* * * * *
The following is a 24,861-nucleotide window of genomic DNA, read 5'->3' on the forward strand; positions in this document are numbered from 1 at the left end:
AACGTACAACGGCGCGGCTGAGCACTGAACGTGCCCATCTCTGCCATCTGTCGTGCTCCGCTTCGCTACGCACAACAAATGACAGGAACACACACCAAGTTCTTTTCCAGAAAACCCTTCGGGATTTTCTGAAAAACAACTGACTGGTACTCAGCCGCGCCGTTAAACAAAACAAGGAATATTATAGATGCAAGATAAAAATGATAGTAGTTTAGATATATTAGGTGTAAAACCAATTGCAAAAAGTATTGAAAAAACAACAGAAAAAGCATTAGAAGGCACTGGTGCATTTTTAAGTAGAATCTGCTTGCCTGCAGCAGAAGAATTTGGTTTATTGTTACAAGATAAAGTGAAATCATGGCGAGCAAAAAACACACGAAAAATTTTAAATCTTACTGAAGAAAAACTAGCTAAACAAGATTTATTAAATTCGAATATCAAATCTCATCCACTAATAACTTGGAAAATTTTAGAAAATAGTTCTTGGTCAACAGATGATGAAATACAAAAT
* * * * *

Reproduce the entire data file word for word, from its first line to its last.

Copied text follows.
The following is a 24,861-nucleotide window of genomic DNA, read 5'->3' on the forward strand; positions in this document are numbered from 1 at the left end:
AACGTACAACGGCGCGGCTGAGCACTGAACGTGCCCATCTCTGCCATCTGTCGTGCTCCGCTTCGCTACGCACAACAAATGACAGGAACACACACCAAGTTCTTTTCCAGAAAACCCTTCGGGATTTTCTGAAAAACAACTGACTGGTACTCAGCCGCGCCGTTAAACAAAACAAGGAATATTATAGATGCAAGATAAAAATGATAGTAGTTTAGATATATTAGGTGTAAAACCAATTGCAAAAAGTATTGAAAAAACAACAGAAAAAGCATTAGAAGGCACTGGTGCATTTTTAAGTAGAATCTGCTTGCCTGCAGCAGAAGAATTTGGTTTATTGTTACAAGATAAAGTGAAATCATGGCGAGCAAAAAACACACGAAAAATTTTAAATCTTACTGAAGAAAAACTAGCTAAACAAGATTTATTAAATTCGAATATCAAATCTCATCCACTAATAACTTGGAAAATTTTAGAAAATAGTTCTTGGTCAACAGATGATGAAATACAAAAT